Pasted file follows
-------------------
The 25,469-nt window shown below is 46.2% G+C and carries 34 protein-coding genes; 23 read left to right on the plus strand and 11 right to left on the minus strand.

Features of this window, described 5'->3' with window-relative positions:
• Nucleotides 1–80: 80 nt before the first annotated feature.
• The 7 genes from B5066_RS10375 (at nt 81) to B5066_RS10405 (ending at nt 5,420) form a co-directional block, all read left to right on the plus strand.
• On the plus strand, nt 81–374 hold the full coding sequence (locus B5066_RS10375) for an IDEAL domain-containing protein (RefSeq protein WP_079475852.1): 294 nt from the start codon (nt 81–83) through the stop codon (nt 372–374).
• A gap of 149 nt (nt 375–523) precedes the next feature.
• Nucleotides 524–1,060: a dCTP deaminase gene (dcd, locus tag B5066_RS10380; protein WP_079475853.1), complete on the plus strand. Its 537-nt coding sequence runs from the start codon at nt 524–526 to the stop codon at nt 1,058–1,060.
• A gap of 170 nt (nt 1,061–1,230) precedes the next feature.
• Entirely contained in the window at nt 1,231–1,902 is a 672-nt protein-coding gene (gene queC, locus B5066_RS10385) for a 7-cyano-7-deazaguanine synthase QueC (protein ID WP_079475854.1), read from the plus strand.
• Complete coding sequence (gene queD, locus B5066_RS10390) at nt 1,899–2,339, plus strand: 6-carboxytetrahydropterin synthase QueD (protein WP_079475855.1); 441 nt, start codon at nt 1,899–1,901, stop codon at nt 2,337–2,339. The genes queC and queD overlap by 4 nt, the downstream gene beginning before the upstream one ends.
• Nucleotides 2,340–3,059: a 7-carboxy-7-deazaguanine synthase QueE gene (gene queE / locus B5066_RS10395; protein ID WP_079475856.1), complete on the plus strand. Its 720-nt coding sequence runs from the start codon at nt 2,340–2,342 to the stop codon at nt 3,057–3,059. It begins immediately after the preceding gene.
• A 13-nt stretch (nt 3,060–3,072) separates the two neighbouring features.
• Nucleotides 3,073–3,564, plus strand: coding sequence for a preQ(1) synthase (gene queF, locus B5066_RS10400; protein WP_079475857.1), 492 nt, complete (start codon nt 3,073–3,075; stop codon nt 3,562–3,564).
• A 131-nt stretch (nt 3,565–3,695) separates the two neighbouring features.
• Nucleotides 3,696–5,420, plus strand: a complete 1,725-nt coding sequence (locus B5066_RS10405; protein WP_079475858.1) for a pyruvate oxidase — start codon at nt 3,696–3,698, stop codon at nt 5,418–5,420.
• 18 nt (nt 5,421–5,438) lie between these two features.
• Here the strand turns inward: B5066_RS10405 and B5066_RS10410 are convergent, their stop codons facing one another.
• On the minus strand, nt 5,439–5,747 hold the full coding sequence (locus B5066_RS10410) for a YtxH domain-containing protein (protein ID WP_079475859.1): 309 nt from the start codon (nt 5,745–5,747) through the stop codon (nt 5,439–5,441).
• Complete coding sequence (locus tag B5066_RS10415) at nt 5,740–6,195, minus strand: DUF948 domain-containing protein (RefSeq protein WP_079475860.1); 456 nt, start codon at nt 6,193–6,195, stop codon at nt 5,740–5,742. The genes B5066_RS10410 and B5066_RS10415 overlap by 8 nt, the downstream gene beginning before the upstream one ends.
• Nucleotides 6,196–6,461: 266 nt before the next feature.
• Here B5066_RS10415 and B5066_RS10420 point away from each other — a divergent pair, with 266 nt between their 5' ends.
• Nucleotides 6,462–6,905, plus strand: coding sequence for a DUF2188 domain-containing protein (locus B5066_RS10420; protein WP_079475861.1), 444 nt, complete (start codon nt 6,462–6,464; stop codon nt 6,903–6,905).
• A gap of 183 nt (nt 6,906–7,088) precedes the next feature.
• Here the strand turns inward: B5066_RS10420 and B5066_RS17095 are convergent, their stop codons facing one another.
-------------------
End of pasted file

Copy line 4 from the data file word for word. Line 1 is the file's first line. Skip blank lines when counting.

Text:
• The 7 genes from B5066_RS10375 (at nt 81) to B5066_RS10405 (ending at nt 5,420) form a co-directional block, all read left to right on the plus strand.